News Watch 125 (July/August 2008) Nuke Info Tokyo No. 125
Under-age workers employed in radiation-related work
A Toshiba sub-sub contractor deliberately misreported the age of nine under-age (under 18) temporary workers and submitted forged identification papers to obtain radiation control hand books for them. It was discovered in May that seven of the workers worked in radiation control areas at Tokyo Electric’s Fukushima I and Tohoku Electric’s Onagawa and Higashidoori nuclear power plants from October 2007 to May 2008. Toshiba reported the incident to the Labor Standard Inspection Office in May. Perhaps because of the media reports on June 4, the Nuclear Industrial and Safety Agency (NISA) reprimanded Toshiba on June 5 and demanded that it take prevention measures. NISA also demanded all nuclear power and fuel cycle companies to check whether there had been any cases at their facilities of forged identification documents and misreported age.Each company reported to NISA on June 18, but on June 24 NISA announced that some companies had simply relayed the results of surveys carried out by their subcontractors without checking them. NISA said that this was “very regrettable” and demanded that the companies themselves check original identification with photos, such as drivers’ licenses or passports.
There had been a previous case in 1988, where three high school students used other people’s resident certificates to obtain radiation control hand books to enable them to work at Kansai Electric Power Company’s Takahama nuclear power plant.
Japan-Kazakhstan Joint Statement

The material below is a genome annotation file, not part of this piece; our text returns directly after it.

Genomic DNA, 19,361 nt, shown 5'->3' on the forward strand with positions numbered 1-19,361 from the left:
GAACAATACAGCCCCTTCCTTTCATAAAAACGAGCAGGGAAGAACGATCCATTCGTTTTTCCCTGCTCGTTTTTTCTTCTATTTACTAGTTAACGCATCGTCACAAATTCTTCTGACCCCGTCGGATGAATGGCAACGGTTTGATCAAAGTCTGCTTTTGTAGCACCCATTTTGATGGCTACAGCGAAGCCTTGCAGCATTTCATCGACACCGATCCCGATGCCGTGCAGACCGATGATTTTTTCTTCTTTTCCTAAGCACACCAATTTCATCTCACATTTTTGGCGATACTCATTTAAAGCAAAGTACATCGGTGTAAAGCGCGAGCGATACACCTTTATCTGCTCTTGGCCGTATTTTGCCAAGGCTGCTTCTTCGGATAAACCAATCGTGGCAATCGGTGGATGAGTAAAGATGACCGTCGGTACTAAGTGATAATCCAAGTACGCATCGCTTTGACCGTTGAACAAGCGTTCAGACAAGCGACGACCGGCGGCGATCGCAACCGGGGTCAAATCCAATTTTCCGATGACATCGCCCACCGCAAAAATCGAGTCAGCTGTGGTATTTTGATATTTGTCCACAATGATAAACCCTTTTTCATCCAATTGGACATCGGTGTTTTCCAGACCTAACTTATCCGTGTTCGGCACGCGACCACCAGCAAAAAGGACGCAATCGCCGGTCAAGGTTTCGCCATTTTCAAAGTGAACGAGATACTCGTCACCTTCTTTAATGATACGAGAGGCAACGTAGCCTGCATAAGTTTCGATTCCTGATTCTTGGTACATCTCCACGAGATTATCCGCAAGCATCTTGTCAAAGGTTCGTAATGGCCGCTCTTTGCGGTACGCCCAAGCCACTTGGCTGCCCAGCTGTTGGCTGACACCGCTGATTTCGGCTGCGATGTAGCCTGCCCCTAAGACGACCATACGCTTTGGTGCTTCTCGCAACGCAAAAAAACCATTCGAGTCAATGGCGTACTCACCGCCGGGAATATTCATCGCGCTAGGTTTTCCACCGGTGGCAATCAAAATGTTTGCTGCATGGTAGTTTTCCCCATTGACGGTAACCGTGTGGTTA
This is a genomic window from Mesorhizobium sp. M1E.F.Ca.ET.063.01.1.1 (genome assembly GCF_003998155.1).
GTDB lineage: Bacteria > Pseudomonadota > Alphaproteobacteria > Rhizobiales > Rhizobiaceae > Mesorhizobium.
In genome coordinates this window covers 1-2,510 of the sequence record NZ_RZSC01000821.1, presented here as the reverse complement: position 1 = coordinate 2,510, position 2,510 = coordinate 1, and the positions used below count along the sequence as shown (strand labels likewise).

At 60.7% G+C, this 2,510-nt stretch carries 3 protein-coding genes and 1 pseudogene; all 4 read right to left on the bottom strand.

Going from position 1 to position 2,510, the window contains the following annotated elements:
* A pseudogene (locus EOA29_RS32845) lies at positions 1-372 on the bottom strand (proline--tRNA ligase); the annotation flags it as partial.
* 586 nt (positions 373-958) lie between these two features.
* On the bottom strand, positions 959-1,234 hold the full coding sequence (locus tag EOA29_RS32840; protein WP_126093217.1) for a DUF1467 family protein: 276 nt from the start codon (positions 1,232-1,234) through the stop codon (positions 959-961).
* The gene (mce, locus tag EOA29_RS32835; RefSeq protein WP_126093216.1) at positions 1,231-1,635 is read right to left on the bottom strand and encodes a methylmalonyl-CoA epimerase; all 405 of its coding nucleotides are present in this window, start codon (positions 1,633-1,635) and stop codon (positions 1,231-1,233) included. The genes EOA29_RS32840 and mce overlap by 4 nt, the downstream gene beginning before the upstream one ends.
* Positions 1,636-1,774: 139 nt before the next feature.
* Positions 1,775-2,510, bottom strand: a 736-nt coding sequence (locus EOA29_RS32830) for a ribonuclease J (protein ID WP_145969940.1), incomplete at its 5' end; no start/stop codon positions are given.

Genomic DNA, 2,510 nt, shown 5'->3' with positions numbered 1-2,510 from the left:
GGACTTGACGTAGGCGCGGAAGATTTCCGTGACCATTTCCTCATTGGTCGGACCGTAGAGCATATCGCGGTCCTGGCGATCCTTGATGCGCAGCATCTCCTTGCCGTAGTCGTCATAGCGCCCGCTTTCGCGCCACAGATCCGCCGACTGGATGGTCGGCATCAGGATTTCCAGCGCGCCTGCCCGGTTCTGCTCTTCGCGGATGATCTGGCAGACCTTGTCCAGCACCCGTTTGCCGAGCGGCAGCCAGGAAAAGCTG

On June 20, Prime Minster Yasuo Fukuda and Kazakhstan President Nursultan Nazarbayev issued a joint statement on nuclear cooperation. Tokyo Electric – Marubeni and Kansai Electric – Sumitomo are participating in projects to develop uranium mines in Kazakhstan. Other nuclear business ventures (see below) are also planned. The leaders of the two countries agreed to make efforts for the early conclusion of an agreement for cooperation in the nuclear energy sector.On the same day, Toshiba signed a memorandum of understanding (MoU) with Kazakhstan’s national atomic company, Kazatomprom, on strengthening cooperation in the field of nuclear energy. The MoU was aimed at strengthening future business development. It covered cooperation in the fuel supply chain (development of uranium mines, uranium enrichment and fuel fabrication), nuclear component manufacture, and the application of Kazakhstan’s beryllium and tantalum resources in nuclear power plants.
On June 3, a uranium mine being developed by Kansai Electric, Sumitomo and Kazatomprom was opened. Then on June 9 in Kazakhstan’s capital, Astana, Japan Atomic Energy Agency and Kazakhstan Atomic Energy Committee signed a memorandum of understanding to make efforts for the conclusion of an agreement on high-temperature gas-cooled reactor safety research. Kazakhstan has announced plans to introduce large-scale light water reactors (1000 MW class), medium-size light water reactors (300 MW class), and small reactors (50 MW class) for cogeneration of heat and electricity for regional towns. High-temperature gas-cooled reactors are said to be the most likely small reactor candidates.
Cameco Invests in GLE